Commercial Considerations

While everyone is running around trying to cash in on the crazy internet IPO market it is worthwhile considering just how viable the B2C markets are or will be. So far the internet game has been fueled by firms selling illusions of their future profitability into a highly speculative and volatile stock market. From an objective “here and now” profit perspective the B2C internet firms in the jewelry sector stink. Not only are they not making money, they are losing money as fast as they can raise it. At current valuations B2C companies look like a sucker’s bet and bring to mind the tulip markets of the past. It’s not if the bubble is going to burst, it’s when.

And now for some hard questions. Should Rapaport be expanding our existing B2C business in the current internet environment? Why are current B2C’s failing? Is it because they have the wrong models? Is it because they are coming out too early?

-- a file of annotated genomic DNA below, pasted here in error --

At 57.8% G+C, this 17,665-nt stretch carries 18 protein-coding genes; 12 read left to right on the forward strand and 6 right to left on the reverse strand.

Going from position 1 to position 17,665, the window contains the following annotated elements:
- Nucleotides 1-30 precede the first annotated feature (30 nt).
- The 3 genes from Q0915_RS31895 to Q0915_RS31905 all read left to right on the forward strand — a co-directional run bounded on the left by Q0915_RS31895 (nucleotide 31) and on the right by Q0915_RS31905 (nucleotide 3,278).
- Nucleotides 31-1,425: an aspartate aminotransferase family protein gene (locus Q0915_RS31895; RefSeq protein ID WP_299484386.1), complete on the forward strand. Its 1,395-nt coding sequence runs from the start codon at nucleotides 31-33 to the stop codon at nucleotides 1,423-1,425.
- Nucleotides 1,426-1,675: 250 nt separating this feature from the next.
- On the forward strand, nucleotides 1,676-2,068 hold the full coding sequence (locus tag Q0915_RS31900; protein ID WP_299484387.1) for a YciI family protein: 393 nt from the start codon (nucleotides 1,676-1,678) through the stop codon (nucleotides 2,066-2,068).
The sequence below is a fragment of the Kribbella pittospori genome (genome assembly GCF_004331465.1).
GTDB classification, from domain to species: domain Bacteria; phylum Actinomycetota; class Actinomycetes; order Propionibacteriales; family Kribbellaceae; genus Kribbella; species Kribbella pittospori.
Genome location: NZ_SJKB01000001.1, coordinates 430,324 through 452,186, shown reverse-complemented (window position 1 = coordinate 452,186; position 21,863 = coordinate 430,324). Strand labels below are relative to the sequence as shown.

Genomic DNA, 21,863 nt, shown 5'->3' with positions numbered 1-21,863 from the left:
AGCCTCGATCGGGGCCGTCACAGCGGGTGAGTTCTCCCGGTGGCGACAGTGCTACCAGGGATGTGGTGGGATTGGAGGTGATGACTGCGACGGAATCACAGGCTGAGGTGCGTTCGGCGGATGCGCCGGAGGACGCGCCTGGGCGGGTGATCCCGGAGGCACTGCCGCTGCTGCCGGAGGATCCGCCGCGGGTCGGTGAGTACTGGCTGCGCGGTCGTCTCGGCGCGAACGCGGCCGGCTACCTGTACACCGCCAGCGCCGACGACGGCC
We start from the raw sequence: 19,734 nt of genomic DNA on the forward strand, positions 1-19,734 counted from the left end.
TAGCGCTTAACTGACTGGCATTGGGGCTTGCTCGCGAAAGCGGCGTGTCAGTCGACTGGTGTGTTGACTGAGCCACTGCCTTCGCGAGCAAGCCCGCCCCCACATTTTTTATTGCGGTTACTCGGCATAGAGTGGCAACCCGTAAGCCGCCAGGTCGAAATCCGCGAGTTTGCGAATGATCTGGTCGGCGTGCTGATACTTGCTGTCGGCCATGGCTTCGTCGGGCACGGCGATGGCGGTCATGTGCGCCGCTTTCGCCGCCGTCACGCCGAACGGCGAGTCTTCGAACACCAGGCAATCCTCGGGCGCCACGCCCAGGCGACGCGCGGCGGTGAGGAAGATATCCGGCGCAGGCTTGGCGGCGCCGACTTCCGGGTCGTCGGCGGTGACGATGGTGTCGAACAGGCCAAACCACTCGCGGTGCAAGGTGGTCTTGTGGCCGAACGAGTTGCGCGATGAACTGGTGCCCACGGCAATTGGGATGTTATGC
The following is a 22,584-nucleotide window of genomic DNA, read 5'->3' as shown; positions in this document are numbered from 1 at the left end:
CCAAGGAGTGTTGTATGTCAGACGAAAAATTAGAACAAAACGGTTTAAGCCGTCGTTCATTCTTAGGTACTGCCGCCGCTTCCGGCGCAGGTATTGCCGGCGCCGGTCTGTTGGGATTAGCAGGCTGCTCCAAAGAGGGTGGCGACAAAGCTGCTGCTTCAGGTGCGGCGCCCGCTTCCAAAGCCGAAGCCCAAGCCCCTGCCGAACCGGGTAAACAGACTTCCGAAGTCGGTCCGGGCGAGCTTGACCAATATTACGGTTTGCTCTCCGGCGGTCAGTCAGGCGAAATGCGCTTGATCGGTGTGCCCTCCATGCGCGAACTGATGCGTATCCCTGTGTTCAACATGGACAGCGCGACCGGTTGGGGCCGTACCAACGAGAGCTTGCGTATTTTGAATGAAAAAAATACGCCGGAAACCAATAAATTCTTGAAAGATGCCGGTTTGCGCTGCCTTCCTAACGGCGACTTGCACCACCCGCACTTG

Key questions: Is it possible to develop a B2C model that works — one that is not only profitable, but capable of working in harmony and synergistically with the rapidly evolving retail jewelry sector? What kind of B2C business model should Rapaport be developing?

The B2C Models

The major retail sites offering diamonds on the internet do a fine job presenting quality diamonds at very attractive prices. Most offer diamonds with internationally recognized diamond grading reports and have privacy, warranty and return conditions that are as good as brick-and-mortar retailers. Most of these are legitimate business’s providing a fair and reasonable competitive service to consumers.

The problem with the diamond jewelry e-tailers is that they are highly unprofitable. They are spending way too much money on advertising and promotion. These firms have been caught up in an internet diamond rush under the false assumption that the role of the e-tailer is to dominate the retail jewelry market. The idea that a couple or very few firms, will own the retail jewelry market due to the supposedly lower cost of e-tailing, coupled with the notion that firms can simply buy market share in a very traditional and highly personalized service industry is a fatal flaw that is more likely to result in the demise of the high flyers than their market domination.